I decided to drive north on West Florissant to check on my brother-in-law’s barbershop and before I could get there two youths jumped on top of my car outside of the Ferguson Walmart.  Having made it to the barbershop and seeing it was fine I then drove by my family’s home to check on it.

The next stop was South St. Louis.  For those not from the area Ferguson is a northern suburb of St. Louis.  The rallies and street actions in North St. Louis County are not limited to the city of Ferguson and most especially include neighbors such as Dellwood, Jennings and Berkeley.  South St. Louis actions began with the killing of Vonderrit Myers in the Shaw Neighborhood.

Ferguson and the Shaw/Tower Grove area of South St. Louis are culturally very different.  Ferguson like the rest of North St. Louis County is blue-collar,  working-class and suburban.  Shaw/Tower Grove has a racial mix like Ferguson: but has seen a lot of gentrification,  is very liberal,  home to a lot of hipsters and people with money and prestige. I personally love both areas ( I grew up north but my mother lived for years in Shaw).

On Burning and Looting

On this night of anger and frustration windows were broken along South Grand in South St. Louis, Highway 44 was shut down,  teargas was fired by police,  and passions ran high. It was still nowhere near as intense as the actions in North County.

Businesses burning.
Businesses burning.

I’ve been asked by many people what I think about the burning and looting.  It’s not a simple question.  First off only a small number of people were involved in those activities.  Protesters protecting many businesses and leaders spoke against it. However,  allow me to dig a little deeper.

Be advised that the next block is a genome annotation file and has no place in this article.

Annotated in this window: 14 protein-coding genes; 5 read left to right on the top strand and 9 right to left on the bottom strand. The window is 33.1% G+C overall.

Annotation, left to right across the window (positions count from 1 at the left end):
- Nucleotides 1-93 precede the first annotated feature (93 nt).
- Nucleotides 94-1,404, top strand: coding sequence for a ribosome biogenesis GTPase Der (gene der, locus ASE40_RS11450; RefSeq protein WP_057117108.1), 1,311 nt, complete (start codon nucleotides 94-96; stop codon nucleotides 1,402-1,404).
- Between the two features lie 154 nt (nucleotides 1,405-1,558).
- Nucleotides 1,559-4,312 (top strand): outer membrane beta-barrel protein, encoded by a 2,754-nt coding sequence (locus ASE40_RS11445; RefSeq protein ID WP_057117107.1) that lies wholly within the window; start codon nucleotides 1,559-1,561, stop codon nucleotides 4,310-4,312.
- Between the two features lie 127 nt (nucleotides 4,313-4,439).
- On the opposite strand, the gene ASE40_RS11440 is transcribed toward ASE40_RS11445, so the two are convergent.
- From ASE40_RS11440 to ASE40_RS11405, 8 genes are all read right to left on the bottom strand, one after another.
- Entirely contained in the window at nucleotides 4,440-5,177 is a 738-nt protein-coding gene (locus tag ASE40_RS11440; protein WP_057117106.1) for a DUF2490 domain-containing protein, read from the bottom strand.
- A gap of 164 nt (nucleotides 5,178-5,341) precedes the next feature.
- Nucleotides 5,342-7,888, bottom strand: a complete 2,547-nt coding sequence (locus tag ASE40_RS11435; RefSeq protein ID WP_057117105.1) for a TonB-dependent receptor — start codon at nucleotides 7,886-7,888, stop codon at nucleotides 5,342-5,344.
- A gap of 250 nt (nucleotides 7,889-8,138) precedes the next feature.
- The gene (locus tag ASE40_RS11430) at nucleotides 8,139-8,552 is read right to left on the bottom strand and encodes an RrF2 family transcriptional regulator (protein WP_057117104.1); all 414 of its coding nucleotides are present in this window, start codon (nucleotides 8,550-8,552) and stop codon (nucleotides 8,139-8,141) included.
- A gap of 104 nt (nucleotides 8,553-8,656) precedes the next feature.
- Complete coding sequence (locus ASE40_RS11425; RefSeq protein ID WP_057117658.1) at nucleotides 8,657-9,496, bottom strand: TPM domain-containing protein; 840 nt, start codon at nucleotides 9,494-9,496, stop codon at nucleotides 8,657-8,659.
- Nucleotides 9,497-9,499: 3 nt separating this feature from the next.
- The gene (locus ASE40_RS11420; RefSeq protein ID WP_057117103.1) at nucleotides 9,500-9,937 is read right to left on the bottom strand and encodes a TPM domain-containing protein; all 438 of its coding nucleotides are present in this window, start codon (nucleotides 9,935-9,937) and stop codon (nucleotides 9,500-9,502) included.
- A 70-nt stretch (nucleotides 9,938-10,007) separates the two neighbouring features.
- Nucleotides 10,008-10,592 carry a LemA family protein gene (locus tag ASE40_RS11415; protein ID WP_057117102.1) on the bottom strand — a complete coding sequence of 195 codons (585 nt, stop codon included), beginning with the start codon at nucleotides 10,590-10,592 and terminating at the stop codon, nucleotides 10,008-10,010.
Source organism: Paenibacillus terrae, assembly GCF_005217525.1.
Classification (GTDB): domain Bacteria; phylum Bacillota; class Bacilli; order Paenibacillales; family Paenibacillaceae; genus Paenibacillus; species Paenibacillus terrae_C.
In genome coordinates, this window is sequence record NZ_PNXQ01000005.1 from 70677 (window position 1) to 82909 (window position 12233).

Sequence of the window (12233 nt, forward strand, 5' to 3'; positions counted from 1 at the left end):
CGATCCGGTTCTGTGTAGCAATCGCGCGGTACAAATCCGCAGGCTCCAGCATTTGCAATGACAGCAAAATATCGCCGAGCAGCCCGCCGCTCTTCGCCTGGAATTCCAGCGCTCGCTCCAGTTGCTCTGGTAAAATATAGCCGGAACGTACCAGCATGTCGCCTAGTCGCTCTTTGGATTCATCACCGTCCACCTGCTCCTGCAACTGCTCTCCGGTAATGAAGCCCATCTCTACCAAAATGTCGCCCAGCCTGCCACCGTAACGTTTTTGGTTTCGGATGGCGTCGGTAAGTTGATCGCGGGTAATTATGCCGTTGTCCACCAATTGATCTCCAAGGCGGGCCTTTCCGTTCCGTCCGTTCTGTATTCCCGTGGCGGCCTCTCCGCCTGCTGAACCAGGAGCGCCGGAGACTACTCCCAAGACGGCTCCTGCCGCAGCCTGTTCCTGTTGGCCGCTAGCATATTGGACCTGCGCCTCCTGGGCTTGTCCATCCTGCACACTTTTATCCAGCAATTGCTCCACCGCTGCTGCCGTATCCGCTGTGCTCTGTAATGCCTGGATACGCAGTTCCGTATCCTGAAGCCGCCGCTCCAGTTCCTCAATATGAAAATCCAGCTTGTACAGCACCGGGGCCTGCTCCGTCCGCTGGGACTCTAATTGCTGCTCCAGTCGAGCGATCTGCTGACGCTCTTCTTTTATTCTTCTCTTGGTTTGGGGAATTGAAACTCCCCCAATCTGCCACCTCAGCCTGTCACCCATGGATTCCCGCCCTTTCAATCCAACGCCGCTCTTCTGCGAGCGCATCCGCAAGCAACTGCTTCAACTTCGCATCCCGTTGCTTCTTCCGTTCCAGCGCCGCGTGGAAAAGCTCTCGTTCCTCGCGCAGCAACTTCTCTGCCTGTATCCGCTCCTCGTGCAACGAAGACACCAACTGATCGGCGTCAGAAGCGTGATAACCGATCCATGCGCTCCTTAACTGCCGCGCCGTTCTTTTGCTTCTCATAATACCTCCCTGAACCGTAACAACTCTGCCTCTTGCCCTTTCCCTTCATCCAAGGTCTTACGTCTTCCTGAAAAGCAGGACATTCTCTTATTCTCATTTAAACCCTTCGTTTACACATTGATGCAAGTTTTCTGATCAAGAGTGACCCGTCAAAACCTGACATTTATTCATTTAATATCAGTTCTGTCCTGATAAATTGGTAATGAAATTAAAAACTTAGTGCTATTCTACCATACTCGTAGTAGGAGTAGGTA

From what I saw most of those involved in the burning and looting were young black males.  Few had been to protest rallies since the death of Mike Brown.  All they know is they’ve been let down by the system once again and that their voices are not being heard. Couple that with the fact many of the targeted businesses already had poor relations with the community and are viewed as outsiders and you had the recipe for drama. I mourn for family-owned small businesses: but I’ve got a hard time mustering up sympathy for the bloodsuckers at payday loan,  rent-to-own, pawn shops and Liquor stores. Or Walmart for that matter.

Let me also make one thing perfectly clear: the looting and burning was allowed to happen.  Not one cop stood up to stop it nor were they even in site. Meanwhile the St. Louis County Police and National Guard were strong arming political protesters in downtown Ferguson.

By the time Thanksgiving came I was grateful to be with my family. The movement goes on though. People are still in the streets,  actions are ongoing and a new generation of leaders is emerging.  These leaders include young Muslims many of whom are at the forefront.

In closing I say this to the Muslim community.  The Friday after Thanksgiving a Salafi imam came to a local St. Louis masjid.  The imam disparaged protests as haram. I don’t say this as a swipe at Salafis as I know local Salafis who’ve been supportive as have been some national figures such as Omar Suleiman of the alMagrhib Institute.  This particular imam reiterated the Saudi position against street protests. The imam was rebutted by local Palestinian-American businessman and activist Zuhdi Masri who spoke in favor of the Justice for Mike Brown movement.

There are two paths we can take. One seeks justice.  The other seeks a stability attached to an unjust status-quo.

Umar Lee is a St. Louis-based  activist and writer. His writings can be found at umarlee.wordpress.com, on his Amazon author page and in the St. Louis Evening-Whirl. All photos are taken by him.